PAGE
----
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Archdiocese Attorneys To Talk Possible Settlements

Nov 25, 2002 | Neponset Valley Daily News

Lawyers for the Archdiocese of Boston are set to meet today with dozens of attorneys representing alleged clergy sex abuse victims to discuss the possibility of settling the cases, though plaintiffs' lawyers said they expect little from the talks.

The meeting of as many as 40 attorneys the second such gathering in two weeks comes as church lawyers hold out hope a judge will uphold their last-minute motion Friday to seal 11,000 pages of potentially damning documents on 67 alleged abuser priests.

On repeated occasions, archdiocese lawyer Wilson Rogers Jr. and church officials have touted the settlement route, with spokeswoman Donna M. Morrissey stating recently, "Our first desire remains to settle all these cases in a fair and equitable manner."

But Carmen Durso, a lawyer with numerous cases against the church, said he doubts even a settlement framework could be worked out in one afternoon.

"It's a big step from wanting to settle to finding a way 400-plus cases can be resolved equitably. I can safely predict we're not going to walk out of there with a resolution to this thing," he said.

Mitchell Garabedian, who represents scores of alleged victims of defrocked priest John J. Geoghan, agreed. He also said the church's emergency motion to keep the priests' files sealed was already decided earlier this year.

"Two individual justices of the appellate court on separate occasions have already denied this type of motion," he said. The motion will be contested today by attorneys from the Boston Herald, who won the release of documents in the Rev. Paul R. Shanley case last spring.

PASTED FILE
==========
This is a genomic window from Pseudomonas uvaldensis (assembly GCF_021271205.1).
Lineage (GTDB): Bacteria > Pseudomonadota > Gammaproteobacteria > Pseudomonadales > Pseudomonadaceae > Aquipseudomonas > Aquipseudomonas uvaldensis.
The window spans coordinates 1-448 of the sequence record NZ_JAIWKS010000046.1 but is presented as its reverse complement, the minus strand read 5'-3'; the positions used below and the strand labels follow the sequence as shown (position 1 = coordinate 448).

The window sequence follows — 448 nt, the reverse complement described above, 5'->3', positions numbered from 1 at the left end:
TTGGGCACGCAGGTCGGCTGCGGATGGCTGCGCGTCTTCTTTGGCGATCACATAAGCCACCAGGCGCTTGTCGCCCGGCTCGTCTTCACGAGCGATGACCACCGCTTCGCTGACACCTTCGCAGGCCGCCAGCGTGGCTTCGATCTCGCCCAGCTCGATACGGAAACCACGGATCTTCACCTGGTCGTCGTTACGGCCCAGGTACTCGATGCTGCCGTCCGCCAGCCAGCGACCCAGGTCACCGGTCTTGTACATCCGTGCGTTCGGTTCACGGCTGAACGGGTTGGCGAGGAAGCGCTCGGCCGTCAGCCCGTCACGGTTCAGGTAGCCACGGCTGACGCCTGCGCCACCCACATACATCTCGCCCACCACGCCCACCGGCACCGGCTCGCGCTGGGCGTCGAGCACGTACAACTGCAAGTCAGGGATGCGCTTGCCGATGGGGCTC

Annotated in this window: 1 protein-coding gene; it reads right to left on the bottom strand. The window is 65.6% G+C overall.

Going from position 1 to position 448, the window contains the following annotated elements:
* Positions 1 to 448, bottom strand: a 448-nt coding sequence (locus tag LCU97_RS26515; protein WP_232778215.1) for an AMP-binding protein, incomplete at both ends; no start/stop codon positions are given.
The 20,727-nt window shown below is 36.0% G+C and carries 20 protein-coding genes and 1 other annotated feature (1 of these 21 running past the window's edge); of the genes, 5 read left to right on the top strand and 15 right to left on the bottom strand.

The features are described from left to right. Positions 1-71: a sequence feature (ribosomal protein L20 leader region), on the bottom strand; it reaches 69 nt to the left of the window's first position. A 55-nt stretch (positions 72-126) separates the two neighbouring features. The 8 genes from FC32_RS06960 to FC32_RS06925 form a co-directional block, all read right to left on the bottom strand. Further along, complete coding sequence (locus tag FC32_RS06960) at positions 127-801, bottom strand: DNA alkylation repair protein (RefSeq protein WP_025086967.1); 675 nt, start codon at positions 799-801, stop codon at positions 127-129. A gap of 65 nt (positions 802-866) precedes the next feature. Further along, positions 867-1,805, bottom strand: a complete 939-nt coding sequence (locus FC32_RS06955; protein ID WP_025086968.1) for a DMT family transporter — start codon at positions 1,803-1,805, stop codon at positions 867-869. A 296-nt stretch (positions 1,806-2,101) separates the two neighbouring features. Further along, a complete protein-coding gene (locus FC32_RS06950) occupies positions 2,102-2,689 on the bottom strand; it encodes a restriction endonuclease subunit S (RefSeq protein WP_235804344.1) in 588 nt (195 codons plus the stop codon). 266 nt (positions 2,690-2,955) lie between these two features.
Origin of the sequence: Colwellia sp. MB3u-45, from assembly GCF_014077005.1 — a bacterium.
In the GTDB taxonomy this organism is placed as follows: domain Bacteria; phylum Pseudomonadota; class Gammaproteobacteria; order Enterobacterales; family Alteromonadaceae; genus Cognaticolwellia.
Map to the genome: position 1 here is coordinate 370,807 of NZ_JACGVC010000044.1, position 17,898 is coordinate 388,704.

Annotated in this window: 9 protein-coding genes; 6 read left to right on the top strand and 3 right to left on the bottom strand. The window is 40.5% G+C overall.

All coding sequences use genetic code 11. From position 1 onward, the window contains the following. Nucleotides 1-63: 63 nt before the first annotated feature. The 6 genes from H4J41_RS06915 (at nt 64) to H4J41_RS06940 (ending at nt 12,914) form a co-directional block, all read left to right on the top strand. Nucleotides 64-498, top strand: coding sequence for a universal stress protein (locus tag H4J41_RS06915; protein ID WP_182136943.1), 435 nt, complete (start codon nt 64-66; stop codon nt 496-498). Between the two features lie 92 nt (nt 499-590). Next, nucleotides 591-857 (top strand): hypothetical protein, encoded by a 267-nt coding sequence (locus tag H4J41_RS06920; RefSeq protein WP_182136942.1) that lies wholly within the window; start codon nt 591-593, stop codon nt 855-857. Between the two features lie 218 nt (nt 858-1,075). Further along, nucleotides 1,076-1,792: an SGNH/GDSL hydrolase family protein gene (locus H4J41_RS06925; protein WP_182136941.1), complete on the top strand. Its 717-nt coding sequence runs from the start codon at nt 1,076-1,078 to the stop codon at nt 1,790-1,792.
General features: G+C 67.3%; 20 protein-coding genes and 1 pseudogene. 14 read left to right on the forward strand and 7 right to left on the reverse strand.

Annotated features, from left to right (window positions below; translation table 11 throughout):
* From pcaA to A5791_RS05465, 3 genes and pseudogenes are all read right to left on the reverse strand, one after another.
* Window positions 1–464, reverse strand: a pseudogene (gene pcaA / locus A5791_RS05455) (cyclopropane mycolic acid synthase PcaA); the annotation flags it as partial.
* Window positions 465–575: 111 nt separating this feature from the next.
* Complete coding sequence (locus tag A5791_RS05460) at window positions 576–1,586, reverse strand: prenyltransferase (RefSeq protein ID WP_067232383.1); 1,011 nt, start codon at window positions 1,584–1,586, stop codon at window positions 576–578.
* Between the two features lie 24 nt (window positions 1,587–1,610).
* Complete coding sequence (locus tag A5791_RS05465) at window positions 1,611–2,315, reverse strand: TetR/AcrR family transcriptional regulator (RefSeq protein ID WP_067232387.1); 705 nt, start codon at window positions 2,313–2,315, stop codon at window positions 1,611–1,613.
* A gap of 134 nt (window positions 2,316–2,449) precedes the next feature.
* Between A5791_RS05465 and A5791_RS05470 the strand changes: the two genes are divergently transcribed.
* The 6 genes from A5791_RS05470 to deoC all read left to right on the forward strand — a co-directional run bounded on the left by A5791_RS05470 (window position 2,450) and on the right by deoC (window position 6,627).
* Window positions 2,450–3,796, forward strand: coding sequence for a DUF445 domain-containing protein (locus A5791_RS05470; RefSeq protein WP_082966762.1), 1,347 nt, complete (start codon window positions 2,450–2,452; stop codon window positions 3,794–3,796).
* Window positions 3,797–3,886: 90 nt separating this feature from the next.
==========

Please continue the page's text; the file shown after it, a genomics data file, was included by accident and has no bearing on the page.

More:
While the church seeks to keep the new records secret, Roderick MacLeish Jr., the plaintiffs' attorney in the Shanley civil case, said he believes the archdiocese's archives contain documents on at least 29 more problem priests.

As the jostling over the files continues, Msgr. Michael Smith Foster, the only Boston priest cleared of sexual misconduct allegations in the scandal, celebrated an emotional Mass yesterday at Newton's Sacred Heart Parish, his longtime pastoral home.

"As odd as this next statement may seem to you, I have been very blest by God the past few months," he said of a former Newton altar boy's molestation allegations now dismissed by the church.

"By your concern through letters and calls and action, you welcomed me into your lives when I felt like I had been 'cast into prison,' " he said as five priests stood to support him on the altar and his parents joined parishioners in the pews.

Meanwhile, outside Boston's Cathedral of the Holy Cross, the lay group Voice of the Faithful offered homemade bread to abuse victims "with gratitude to the survivors for the lessons we have learned about suffering, pain, healing and love."

Tomorrow, the group will hold a long-anticipated meeting with Law to persuade him to lift his ban on the formation of new chapters at parishes in the archdiocese.